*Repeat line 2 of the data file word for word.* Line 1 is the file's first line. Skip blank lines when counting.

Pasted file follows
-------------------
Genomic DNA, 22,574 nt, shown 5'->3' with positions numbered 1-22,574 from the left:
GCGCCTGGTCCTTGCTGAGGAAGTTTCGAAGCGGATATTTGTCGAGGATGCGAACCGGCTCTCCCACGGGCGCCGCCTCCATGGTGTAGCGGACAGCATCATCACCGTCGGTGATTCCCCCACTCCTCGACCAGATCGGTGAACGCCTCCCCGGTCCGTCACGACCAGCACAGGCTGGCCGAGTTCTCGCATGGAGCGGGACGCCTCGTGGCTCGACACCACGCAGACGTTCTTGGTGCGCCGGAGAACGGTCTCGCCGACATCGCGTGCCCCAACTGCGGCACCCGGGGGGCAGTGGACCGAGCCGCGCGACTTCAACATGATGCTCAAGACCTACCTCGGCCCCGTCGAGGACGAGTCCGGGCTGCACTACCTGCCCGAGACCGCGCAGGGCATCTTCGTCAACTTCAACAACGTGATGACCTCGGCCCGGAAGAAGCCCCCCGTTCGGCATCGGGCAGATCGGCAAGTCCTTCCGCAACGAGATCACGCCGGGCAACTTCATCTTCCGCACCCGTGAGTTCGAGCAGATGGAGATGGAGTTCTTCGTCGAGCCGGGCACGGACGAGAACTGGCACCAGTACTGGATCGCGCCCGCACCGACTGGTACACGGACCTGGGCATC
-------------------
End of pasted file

GCGCCTGGTCCTTGCTGAGGAAGTTTCGAAGCGGATATTTGTCGAGGATGCGAACCGGCTCTCCCACGGGCGCCGCCTCCATGGTGTAGCGGACAGCATCATCACCGTCGGTGATTCCCCCACTCCTCGACCAGATCGGTGAACGCCTCCCCGGTCCGTCACGACCAGCACAGGCTGGCCGAGTTCTCGCATGGAGCGGGACGCCTCGTGGCTCGACACCACGCAGACGTTCTTGGTGCGCCGGAGAACGGTCTCGCCGACATCGCGTGCCCCAACTGCGGCACCCGGGGGGCAGTGGACCGAGCCGCGCGACTTCAACATGATGCTCAAGACCTACCTCGGCCCCGTCGAGGACGAGTCCGGGCTGCACTACCTGCCCGAGACCGCGCAGGGCATCTTCGTCAACTTCAACAACGTGATGACCTCGGCCCGGAAGAAGCCCCCCGTTCGGCATCGGGCAGATCGGCAAGTCCTTCCGCAACGAGATCACGCCGGGCAACTTCATCTTCCGCACCCGTGAGTTCGAGCAGATGGAGATGGAGTTCTTCGTCGAGCCGGGCACGGACGAGAACTGGCACCAGTACTGGATCGCGCCCGCACCGACTGGTACACGGACCTGGGCATC